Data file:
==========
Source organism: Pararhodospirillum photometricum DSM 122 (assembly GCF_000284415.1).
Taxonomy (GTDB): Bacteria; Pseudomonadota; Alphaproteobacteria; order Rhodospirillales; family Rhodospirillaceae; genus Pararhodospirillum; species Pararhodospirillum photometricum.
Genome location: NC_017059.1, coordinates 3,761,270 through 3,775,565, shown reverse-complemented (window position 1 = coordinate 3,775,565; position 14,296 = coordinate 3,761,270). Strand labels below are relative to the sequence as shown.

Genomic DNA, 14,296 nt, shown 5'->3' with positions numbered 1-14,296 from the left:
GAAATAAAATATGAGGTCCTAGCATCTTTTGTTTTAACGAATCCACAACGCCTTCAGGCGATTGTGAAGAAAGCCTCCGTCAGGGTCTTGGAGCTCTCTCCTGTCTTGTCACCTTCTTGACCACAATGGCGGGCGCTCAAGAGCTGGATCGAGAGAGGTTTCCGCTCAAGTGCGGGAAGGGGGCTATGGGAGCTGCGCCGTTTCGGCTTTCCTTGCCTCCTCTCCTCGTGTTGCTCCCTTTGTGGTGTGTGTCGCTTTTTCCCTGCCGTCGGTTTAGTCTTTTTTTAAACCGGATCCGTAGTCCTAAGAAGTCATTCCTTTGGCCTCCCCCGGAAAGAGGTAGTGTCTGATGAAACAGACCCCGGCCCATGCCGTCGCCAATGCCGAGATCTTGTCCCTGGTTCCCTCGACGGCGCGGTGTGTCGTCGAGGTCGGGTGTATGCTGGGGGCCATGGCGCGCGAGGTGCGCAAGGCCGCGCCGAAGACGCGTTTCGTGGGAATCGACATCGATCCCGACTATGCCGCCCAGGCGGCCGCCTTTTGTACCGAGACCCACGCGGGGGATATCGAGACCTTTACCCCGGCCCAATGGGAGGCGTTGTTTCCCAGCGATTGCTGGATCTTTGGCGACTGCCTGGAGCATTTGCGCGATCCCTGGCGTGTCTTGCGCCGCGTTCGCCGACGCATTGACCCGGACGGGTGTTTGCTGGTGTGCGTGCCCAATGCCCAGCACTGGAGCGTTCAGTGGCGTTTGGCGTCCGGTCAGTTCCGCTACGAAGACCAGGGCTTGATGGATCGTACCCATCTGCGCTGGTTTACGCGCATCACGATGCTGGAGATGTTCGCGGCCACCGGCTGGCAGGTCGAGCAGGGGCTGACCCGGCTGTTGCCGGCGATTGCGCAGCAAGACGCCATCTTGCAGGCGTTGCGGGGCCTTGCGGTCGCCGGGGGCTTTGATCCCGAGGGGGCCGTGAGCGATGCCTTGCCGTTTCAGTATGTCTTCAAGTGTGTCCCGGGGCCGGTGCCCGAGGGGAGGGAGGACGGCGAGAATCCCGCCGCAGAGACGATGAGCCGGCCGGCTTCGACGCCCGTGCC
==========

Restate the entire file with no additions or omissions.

Source organism: Pararhodospirillum photometricum DSM 122 (assembly GCF_000284415.1).
Taxonomy (GTDB): Bacteria; Pseudomonadota; Alphaproteobacteria; order Rhodospirillales; family Rhodospirillaceae; genus Pararhodospirillum; species Pararhodospirillum photometricum.
Genome location: NC_017059.1, coordinates 3,761,270 through 3,775,565, shown reverse-complemented (window position 1 = coordinate 3,775,565; position 14,296 = coordinate 3,761,270). Strand labels below are relative to the sequence as shown.

Genomic DNA, 14,296 nt, shown 5'->3' with positions numbered 1-14,296 from the left:
GAAATAAAATATGAGGTCCTAGCATCTTTTGTTTTAACGAATCCACAACGCCTTCAGGCGATTGTGAAGAAAGCCTCCGTCAGGGTCTTGGAGCTCTCTCCTGTCTTGTCACCTTCTTGACCACAATGGCGGGCGCTCAAGAGCTGGATCGAGAGAGGTTTCCGCTCAAGTGCGGGAAGGGGGCTATGGGAGCTGCGCCGTTTCGGCTTTCCTTGCCTCCTCTCCTCGTGTTGCTCCCTTTGTGGTGTGTGTCGCTTTTTCCCTGCCGTCGGTTTAGTCTTTTTTTAAACCGGATCCGTAGTCCTAAGAAGTCATTCCTTTGGCCTCCCCCGGAAAGAGGTAGTGTCTGATGAAACAGACCCCGGCCCATGCCGTCGCCAATGCCGAGATCTTGTCCCTGGTTCCCTCGACGGCGCGGTGTGTCGTCGAGGTCGGGTGTATGCTGGGGGCCATGGCGCGCGAGGTGCGCAAGGCCGCGCCGAAGACGCGTTTCGTGGGAATCGACATCGATCCCGACTATGCCGCCCAGGCGGCCGCCTTTTGTACCGAGACCCACGCGGGGGATATCGAGACCTTTACCCCGGCCCAATGGGAGGCGTTGTTTCCCAGCGATTGCTGGATCTTTGGCGACTGCCTGGAGCATTTGCGCGATCCCTGGCGTGTCTTGCGCCGCGTTCGCCGACGCATTGACCCGGACGGGTGTTTGCTGGTGTGCGTGCCCAATGCCCAGCACTGGAGCGTTCAGTGGCGTTTGGCGTCCGGTCAGTTCCGCTACGAAGACCAGGGCTTGATGGATCGTACCCATCTGCGCTGGTTTACGCGCATCACGATGCTGGAGATGTTCGCGGCCACCGGCTGGCAGGTCGAGCAGGGGCTGACCCGGCTGTTGCCGGCGATTGCGCAGCAAGACGCCATCTTGCAGGCGTTGCGGGGCCTTGCGGTCGCCGGGGGCTTTGATCCCGAGGGGGCCGTGAGCGATGCCTTGCCGTTTCAGTATGTCTTCAAGTGTGTCCCGGGGCCGGTGCCCGAGGGGAGGGAGGACGGCGAGAATCCCGCCGCAGAGACGATGAGCCGGCCGGCTTCGACGCCCGTGCC